OSU Extension Blogs

Small-Scale & Urban Farming Series

Small Farms Events - 2 hours 52 min ago
Tuesday, December 2, 2014 6:00 PM - 8:30 PM

 For more information, contact the OSU Lane County Extension office at (541)344-5859, or stop by the office at 996 Jefferson Street in Eugene, to pick up an application.

Office hours are Monday-Thursday, 10am-1pm and 2-5pm.

Cost of session is $25.00.  Pre-registration is required.

For payment with a credit card see the website: extension.oregonstate.edu/lane/gardens

 

 

Categories: OSU Extension Blogs

Nano-cellulose Based InnofreshTM Coatings for Preserving Pre- and Post-harvest Fruit Quality

Small Farms Events - 2 hours 52 min ago
Monday, December 1, 2014 3:30 PM - 4:30 PM
Fall 2014 Faculty Seminar Schedule, Dept. of Food Science & Technology

Presenter: Yanyun Zhao, Professor

Categories: OSU Extension Blogs

Disposable Electrochemical Microchip for On-Farm Detection of E.coli from Agricultural Water

Small Farms Events - 2 hours 52 min ago
Monday, November 3, 2014 3:30 PM - 4:30 PM
Fall 2014 Faculty Seminar Schedule, Dept. of Food Science & Technology

Presenter: Fei Hei, Postdoctoral Research Associate

Categories: OSU Extension Blogs

Small-Scale & Urban Farming Series

Small Farms Events - 2 hours 52 min ago
Tuesday, November 4, 2014 6:00 PM - 8:00 PM

FOR IMMEDIATE RELEASE            Contact: Brooke Edmunds

October 14, 2014                              Phone: 541-344-5859

 

[Eugene, Oregon] – The OSU Extension Service in Lane County is starting a Small-Scale & Urban Farming Series of classes. The first class “Pasture Management” will be held on Tuesday, November 4, 2014, 6-8:30 p.m. at 996 Jefferson Street, Eugene (enter on 10th at the ramp). Cost of each session is $25 per person. This class is for the small acreage landowner who is managing pasture and livestock. You will learn how to improve pasture productivity by managing soil health, fertilizing and liming, and grazing systems.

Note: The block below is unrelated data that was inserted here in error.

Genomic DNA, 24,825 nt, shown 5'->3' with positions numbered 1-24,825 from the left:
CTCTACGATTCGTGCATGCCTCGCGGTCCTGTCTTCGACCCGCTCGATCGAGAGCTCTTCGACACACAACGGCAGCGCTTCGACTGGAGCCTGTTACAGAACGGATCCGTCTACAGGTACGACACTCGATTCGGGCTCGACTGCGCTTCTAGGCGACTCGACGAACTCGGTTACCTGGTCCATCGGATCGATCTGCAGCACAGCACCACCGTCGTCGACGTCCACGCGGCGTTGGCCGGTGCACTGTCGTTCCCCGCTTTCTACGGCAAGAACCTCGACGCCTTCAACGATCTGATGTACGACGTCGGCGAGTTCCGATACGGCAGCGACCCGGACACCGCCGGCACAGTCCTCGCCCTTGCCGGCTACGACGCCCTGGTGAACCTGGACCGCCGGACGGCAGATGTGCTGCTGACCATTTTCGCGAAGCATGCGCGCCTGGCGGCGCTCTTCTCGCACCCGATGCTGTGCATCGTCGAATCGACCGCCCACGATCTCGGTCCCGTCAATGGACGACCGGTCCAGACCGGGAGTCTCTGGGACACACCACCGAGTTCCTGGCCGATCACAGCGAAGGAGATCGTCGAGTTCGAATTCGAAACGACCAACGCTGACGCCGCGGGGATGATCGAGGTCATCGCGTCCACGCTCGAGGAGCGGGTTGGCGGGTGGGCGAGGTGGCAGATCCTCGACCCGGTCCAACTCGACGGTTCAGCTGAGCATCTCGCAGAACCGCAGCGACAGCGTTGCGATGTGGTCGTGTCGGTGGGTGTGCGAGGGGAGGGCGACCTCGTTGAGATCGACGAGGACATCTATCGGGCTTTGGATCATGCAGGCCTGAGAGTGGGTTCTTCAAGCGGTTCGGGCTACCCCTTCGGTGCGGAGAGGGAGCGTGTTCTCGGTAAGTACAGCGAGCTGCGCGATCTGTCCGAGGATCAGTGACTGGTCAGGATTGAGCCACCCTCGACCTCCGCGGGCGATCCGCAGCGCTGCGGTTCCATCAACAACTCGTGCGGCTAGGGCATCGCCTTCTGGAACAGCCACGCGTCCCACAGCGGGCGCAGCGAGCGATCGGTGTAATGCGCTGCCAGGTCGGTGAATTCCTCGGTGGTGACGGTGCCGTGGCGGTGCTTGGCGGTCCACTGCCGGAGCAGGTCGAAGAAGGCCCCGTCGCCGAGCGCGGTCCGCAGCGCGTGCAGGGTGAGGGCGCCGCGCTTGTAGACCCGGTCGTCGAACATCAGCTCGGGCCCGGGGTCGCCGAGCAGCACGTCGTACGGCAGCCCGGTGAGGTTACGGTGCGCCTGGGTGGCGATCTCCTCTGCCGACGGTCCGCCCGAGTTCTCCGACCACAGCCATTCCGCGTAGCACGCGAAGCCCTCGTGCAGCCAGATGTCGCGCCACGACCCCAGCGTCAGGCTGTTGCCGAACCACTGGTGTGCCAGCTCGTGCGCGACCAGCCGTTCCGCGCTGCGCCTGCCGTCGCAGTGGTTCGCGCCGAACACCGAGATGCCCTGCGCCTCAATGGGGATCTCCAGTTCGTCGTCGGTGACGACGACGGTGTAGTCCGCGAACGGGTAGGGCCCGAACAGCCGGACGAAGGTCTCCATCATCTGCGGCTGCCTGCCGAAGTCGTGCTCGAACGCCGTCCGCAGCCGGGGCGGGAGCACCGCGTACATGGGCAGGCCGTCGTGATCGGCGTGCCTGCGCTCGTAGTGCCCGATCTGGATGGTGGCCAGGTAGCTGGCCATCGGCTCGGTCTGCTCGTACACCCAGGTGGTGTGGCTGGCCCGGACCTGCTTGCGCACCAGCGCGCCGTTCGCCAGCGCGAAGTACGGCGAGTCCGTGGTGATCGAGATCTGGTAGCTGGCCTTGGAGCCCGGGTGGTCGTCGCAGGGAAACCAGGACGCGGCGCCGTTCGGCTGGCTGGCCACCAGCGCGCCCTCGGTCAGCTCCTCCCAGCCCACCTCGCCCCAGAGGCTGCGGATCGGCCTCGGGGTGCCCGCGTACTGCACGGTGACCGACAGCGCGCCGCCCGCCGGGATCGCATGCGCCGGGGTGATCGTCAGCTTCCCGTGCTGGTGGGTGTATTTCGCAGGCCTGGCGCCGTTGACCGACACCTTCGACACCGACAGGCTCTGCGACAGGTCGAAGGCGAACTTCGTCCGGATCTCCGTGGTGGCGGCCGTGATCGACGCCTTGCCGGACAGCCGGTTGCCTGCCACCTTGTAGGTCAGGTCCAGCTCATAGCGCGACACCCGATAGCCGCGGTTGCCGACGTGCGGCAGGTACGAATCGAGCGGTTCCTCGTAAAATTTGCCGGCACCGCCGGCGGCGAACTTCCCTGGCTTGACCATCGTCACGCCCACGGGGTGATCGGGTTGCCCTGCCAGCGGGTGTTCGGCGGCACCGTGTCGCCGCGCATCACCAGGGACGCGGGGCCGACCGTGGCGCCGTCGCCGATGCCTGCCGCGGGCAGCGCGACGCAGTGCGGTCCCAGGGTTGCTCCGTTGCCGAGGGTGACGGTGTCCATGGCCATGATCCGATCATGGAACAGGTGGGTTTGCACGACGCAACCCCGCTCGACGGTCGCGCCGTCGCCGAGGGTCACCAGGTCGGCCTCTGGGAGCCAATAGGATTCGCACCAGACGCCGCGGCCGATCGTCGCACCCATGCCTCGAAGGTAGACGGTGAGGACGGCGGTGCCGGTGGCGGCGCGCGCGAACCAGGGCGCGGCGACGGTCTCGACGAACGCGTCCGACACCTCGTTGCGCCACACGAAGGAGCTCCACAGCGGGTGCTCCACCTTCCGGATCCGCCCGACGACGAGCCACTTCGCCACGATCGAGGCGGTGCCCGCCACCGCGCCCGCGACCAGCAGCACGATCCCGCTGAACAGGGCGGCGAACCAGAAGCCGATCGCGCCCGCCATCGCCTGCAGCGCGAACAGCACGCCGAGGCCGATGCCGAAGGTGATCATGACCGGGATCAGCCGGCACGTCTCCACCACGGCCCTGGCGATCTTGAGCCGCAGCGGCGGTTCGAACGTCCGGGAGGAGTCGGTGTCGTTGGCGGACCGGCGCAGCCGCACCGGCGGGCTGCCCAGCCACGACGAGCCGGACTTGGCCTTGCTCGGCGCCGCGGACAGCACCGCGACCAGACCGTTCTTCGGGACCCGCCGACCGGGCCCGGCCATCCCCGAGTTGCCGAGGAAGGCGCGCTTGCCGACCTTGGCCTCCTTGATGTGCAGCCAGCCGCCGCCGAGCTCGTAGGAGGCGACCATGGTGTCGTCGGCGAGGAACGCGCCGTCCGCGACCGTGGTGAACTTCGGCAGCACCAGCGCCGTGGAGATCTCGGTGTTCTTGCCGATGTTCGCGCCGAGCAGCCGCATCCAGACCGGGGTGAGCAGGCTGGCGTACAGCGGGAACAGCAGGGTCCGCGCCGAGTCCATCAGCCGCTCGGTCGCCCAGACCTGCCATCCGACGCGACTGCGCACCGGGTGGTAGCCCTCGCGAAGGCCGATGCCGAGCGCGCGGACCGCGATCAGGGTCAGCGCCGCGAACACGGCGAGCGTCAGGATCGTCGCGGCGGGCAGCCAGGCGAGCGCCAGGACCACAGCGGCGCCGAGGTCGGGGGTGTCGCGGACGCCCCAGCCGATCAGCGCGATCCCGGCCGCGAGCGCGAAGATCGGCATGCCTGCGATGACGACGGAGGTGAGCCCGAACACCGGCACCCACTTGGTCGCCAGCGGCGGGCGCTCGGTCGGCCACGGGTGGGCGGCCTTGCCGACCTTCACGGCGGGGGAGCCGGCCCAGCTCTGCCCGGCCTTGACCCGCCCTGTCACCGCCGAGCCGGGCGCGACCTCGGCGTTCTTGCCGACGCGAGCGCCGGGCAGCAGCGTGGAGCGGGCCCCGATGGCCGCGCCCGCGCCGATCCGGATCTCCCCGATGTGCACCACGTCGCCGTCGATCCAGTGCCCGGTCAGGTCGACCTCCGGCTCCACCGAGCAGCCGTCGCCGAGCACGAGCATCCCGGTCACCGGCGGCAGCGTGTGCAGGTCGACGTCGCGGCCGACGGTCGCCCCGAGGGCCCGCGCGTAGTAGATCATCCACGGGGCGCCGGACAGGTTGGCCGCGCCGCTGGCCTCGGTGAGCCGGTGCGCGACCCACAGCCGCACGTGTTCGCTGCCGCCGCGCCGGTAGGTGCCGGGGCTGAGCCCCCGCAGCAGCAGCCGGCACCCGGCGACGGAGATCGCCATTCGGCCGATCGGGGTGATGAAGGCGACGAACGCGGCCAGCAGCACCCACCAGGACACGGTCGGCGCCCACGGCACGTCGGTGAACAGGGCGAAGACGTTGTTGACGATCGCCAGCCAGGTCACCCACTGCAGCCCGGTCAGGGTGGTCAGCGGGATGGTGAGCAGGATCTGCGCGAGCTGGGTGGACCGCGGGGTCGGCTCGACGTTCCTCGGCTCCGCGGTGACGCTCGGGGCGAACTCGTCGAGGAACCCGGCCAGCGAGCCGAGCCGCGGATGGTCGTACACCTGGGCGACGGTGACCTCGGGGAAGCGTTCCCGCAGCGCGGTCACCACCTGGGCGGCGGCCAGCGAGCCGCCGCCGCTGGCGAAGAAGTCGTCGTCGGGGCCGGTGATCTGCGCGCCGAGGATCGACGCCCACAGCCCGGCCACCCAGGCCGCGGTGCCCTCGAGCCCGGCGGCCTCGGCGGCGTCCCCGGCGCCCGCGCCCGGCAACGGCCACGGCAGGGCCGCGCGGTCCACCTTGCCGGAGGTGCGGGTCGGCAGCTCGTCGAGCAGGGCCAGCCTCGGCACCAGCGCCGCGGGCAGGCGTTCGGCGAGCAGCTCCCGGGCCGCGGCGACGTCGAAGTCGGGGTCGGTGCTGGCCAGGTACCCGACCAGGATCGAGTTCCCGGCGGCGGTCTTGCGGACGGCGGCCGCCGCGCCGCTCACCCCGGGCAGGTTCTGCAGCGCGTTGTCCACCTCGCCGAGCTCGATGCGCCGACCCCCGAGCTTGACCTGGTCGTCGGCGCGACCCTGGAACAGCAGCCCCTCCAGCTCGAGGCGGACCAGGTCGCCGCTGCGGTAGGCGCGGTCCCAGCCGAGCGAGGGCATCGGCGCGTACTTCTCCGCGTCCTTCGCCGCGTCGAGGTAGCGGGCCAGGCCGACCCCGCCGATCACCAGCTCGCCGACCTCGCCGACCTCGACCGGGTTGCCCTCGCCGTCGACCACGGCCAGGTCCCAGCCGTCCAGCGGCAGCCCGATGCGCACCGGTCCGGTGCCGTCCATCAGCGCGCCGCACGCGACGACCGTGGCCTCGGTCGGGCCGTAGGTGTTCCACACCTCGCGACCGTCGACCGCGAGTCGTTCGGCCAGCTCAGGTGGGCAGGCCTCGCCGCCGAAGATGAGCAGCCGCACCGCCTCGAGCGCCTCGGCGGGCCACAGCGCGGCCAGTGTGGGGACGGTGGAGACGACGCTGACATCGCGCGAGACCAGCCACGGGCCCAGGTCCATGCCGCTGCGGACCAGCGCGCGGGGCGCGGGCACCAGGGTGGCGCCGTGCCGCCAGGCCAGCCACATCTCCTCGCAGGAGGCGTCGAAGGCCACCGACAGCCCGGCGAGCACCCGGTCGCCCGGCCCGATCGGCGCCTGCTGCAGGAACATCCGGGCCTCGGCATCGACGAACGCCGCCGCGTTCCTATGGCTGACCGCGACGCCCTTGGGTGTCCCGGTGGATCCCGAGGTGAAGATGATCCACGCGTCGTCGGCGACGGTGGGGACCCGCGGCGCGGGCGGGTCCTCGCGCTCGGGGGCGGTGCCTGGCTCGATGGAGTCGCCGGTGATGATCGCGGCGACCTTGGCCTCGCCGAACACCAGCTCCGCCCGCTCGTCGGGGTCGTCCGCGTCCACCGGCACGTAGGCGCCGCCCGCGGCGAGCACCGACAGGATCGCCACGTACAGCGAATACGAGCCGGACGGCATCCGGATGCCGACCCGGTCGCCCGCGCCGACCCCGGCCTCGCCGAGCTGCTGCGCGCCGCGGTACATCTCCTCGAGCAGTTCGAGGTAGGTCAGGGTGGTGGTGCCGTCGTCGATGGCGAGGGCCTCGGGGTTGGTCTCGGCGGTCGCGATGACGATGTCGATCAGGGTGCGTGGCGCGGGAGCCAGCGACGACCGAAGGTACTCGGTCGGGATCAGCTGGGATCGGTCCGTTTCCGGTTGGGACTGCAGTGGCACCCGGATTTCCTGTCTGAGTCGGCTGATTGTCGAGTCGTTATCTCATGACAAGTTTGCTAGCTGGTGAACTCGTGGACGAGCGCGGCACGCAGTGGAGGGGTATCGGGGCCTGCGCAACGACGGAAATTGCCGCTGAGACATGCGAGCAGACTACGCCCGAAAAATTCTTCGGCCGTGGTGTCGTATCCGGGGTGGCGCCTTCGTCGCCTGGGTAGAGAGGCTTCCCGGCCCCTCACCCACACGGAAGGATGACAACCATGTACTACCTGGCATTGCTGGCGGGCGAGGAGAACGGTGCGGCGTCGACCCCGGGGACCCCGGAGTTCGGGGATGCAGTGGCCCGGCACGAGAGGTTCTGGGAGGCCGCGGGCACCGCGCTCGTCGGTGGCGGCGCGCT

Categories: OSU Extension Blogs

RECIPE TO MARKET-Creating a Food Business

Small Farms Events - 2 hours 52 min ago
Saturday, November 1, 2014 10:00 AM - Saturday, November 15, 2014 5:00 PM

FLYER
The aim of this Southern Oregon four-part series is to help small farmers, local "foodies" and would-be entrepreneurs transform their passion for food into an artisan & value-added food business. The series will provide critical, useful and time saving information needed to launch a successful food business.
Oct. 15 Kick Off at the Tap Rock was a big success.  If you missed it you may still join us for the first class on Nov. 1 fro 10 am to 5 pm at the Josephine County Extension Center.  $40 for Nov. 1 only or register on line below for all 3 classes ($55)

READ THE DETAILS...

REGISTER

Categories: OSU Extension Blogs

STARTING A FARM STAND

Small Farms Events - 2 hours 52 min ago
Wednesday, October 22, 2014 5:30 PM - 8:00 PM

FLYER

Considering opening a farm stand? This class will cover county regulations and fees, tips for making your stand a success and other considerations.  Producers with success ful farm stands from Easy Valley Farm and Whistling Duck will share their experiences. Also instructing: Maud Powell, OSU Extension Small Farms faculty and Kely Madding, Jackson County Planner.

REGISTER ON LINE

Categories: OSU Extension Blogs

AG SQUARED-Farm Record Keeping Tool Training

Small Farms Events - 2 hours 52 min ago
Friday, November 21, 2014 10:00 AM - 3:00 PM

FLYER